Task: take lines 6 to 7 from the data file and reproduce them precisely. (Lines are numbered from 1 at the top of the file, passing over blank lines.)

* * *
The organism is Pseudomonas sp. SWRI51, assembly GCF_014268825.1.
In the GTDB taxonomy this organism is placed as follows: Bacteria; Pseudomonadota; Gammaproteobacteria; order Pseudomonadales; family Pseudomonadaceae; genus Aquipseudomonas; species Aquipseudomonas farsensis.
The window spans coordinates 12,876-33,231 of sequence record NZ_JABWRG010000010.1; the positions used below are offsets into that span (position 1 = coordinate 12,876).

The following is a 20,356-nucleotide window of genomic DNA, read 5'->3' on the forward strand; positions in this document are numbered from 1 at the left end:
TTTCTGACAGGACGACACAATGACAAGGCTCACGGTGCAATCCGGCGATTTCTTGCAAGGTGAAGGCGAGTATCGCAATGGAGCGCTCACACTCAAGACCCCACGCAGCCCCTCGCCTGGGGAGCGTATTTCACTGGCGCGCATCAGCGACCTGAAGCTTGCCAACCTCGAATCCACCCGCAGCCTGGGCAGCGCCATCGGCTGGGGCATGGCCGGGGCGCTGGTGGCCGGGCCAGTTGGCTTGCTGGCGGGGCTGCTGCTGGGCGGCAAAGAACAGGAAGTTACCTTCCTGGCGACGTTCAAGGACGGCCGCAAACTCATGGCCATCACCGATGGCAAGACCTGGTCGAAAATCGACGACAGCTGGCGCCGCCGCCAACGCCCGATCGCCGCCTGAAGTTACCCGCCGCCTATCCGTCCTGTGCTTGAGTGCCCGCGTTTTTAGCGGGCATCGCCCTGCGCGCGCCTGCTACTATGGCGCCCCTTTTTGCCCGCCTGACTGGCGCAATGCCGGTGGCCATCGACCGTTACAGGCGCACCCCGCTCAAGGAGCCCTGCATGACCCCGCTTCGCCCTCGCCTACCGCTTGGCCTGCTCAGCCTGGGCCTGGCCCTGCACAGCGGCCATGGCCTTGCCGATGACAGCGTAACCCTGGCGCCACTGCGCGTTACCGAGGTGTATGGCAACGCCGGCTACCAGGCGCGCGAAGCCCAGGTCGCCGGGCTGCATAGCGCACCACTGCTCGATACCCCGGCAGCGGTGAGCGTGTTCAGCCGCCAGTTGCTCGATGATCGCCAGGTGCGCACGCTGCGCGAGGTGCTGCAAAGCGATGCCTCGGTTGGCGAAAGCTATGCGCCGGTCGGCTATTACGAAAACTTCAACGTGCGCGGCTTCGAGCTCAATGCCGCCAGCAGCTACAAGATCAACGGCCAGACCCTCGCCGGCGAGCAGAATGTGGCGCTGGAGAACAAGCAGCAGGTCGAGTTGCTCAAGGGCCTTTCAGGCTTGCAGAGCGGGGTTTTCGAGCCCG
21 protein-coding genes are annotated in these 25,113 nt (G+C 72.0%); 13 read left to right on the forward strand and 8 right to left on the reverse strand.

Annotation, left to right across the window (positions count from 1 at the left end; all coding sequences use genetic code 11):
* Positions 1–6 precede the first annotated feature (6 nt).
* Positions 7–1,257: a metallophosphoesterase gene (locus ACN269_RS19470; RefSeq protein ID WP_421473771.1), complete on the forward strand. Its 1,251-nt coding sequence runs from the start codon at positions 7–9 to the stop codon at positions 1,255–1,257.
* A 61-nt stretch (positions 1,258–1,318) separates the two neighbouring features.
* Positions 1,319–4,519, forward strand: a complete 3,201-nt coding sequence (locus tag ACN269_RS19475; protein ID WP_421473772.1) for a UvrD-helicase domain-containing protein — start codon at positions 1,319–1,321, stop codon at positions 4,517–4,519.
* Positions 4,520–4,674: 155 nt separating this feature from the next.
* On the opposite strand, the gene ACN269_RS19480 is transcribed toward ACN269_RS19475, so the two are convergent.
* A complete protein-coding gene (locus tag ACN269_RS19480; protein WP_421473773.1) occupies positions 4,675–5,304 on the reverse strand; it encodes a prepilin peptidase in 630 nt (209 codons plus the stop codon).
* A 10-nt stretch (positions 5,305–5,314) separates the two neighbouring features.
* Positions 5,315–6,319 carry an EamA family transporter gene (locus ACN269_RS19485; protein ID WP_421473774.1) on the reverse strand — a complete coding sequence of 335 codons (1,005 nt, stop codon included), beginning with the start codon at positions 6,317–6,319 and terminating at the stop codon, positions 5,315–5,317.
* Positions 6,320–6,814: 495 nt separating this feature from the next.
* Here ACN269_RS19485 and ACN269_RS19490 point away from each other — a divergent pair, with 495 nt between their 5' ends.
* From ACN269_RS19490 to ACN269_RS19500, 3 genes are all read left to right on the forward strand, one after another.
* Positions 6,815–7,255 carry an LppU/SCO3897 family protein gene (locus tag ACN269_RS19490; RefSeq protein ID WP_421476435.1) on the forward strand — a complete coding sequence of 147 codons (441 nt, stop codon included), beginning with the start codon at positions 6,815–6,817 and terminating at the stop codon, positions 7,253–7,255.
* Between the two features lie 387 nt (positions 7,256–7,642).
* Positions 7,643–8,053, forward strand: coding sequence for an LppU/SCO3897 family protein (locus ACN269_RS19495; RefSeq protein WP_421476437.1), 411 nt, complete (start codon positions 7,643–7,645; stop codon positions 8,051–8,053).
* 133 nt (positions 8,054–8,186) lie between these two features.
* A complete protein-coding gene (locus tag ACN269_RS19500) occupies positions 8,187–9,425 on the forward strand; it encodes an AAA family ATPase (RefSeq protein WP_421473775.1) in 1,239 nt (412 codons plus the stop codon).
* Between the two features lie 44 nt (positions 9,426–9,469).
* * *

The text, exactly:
21 protein-coding genes are annotated in these 25,113 nt (G+C 72.0%); 13 read left to right on the forward strand and 8 right to left on the reverse strand.

Annotation, left to right across the window (positions count from 1 at the left end; all coding sequences use genetic code 11):